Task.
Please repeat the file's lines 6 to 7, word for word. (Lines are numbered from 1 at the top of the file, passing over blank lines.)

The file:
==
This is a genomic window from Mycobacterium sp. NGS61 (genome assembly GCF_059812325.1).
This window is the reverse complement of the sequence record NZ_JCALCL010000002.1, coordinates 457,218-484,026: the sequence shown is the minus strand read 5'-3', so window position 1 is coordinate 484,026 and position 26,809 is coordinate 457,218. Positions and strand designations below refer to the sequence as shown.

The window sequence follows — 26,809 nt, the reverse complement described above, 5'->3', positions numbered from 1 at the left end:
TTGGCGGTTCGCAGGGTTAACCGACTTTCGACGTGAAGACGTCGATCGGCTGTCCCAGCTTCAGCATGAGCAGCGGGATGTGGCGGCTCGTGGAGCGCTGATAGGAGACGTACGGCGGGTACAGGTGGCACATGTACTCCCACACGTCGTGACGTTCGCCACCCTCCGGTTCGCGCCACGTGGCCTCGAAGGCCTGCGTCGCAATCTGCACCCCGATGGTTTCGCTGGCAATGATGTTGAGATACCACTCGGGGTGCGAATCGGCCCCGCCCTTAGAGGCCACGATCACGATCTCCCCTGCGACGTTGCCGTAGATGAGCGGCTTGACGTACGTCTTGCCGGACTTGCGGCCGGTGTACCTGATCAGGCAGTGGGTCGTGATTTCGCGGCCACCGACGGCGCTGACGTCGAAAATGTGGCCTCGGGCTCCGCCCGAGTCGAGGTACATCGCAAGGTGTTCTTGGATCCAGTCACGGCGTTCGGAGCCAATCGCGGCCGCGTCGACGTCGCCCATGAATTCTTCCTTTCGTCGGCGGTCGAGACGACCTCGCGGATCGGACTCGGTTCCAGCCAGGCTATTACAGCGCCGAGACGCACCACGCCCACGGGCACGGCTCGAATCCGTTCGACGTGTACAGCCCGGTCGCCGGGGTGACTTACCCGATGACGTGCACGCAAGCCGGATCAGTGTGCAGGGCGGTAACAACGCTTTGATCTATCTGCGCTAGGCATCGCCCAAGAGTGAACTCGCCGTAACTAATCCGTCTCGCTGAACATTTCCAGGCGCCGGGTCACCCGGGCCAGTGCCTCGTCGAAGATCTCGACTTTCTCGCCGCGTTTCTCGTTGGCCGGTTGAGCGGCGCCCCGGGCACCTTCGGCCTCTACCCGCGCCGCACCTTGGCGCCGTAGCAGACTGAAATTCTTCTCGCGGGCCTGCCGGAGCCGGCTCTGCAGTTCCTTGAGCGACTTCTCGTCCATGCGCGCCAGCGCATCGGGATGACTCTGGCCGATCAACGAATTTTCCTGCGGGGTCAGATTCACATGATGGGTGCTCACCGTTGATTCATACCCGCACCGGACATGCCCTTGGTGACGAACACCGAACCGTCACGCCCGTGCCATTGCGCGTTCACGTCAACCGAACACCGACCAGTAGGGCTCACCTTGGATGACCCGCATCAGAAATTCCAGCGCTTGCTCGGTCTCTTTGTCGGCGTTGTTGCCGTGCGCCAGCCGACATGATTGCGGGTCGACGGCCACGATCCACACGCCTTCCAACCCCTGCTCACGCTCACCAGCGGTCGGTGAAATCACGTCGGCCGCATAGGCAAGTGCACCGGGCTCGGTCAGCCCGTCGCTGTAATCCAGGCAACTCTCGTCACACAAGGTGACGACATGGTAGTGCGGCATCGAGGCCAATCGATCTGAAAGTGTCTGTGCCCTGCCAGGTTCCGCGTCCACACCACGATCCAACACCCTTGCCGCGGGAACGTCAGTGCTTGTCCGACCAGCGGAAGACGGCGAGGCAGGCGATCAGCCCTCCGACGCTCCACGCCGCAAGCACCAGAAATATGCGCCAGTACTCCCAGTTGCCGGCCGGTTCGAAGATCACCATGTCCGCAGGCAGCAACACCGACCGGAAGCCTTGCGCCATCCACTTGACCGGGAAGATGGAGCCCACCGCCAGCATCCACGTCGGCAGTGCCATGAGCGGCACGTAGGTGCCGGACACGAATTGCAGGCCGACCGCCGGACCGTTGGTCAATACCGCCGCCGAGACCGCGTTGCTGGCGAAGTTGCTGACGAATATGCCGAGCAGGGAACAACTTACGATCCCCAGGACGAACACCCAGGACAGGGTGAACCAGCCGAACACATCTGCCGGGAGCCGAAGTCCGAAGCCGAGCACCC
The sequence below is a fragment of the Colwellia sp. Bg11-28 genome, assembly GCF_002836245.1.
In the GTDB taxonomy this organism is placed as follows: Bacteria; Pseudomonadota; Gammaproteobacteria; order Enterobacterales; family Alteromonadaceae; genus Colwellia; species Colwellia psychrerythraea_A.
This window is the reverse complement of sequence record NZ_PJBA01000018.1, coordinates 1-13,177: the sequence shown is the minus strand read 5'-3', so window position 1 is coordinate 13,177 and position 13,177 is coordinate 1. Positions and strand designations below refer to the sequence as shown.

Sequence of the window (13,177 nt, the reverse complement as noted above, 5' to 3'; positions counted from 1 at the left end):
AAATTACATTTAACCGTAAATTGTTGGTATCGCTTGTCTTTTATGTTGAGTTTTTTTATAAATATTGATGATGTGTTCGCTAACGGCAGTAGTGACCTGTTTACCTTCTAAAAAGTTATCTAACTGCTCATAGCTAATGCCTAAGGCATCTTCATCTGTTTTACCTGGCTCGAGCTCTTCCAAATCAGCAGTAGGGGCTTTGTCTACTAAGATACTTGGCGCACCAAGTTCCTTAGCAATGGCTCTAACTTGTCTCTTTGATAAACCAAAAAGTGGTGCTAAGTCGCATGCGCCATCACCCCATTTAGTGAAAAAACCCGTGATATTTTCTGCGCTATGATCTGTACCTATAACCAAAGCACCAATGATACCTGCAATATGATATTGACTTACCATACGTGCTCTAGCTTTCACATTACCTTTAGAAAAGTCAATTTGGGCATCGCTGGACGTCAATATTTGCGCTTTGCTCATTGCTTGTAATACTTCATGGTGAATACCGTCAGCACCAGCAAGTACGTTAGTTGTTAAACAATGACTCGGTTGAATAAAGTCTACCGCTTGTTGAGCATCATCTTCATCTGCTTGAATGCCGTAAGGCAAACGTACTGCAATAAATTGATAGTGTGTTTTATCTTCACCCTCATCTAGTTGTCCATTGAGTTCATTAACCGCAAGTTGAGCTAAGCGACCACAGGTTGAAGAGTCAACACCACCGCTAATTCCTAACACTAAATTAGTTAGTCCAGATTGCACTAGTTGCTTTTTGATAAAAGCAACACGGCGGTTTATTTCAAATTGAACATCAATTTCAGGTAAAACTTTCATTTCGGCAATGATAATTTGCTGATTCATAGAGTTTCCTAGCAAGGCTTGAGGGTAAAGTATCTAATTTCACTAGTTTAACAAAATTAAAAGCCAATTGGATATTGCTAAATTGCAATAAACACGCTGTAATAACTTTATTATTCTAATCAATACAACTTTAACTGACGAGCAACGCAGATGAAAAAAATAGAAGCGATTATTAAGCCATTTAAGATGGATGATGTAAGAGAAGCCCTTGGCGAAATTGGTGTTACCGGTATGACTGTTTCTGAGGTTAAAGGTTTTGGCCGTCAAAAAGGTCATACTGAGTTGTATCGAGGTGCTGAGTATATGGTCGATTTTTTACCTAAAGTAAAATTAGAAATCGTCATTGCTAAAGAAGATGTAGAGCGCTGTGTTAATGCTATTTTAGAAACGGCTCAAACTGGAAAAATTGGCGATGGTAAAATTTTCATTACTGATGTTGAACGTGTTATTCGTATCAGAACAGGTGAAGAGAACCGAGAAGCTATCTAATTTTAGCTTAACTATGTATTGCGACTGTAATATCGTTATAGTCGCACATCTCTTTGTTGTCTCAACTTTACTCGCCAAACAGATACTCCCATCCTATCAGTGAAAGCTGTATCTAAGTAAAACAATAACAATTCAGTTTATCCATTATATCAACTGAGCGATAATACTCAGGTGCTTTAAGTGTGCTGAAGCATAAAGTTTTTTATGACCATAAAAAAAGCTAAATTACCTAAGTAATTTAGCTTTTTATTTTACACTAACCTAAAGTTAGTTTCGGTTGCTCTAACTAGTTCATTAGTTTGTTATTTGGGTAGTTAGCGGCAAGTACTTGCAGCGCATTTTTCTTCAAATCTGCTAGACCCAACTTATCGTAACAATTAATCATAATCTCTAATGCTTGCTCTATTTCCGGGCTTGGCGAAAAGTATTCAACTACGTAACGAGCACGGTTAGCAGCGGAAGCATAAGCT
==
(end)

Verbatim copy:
In the GTDB taxonomy this organism is placed as follows: Bacteria; Pseudomonadota; Gammaproteobacteria; order Enterobacterales; family Alteromonadaceae; genus Colwellia; species Colwellia psychrerythraea_A.
This window is the reverse complement of sequence record NZ_PJBA01000018.1, coordinates 1-13,177: the sequence shown is the minus strand read 5'-3', so window position 1 is coordinate 13,177 and position 13,177 is coordinate 1. Positions and strand designations below refer to the sequence as shown.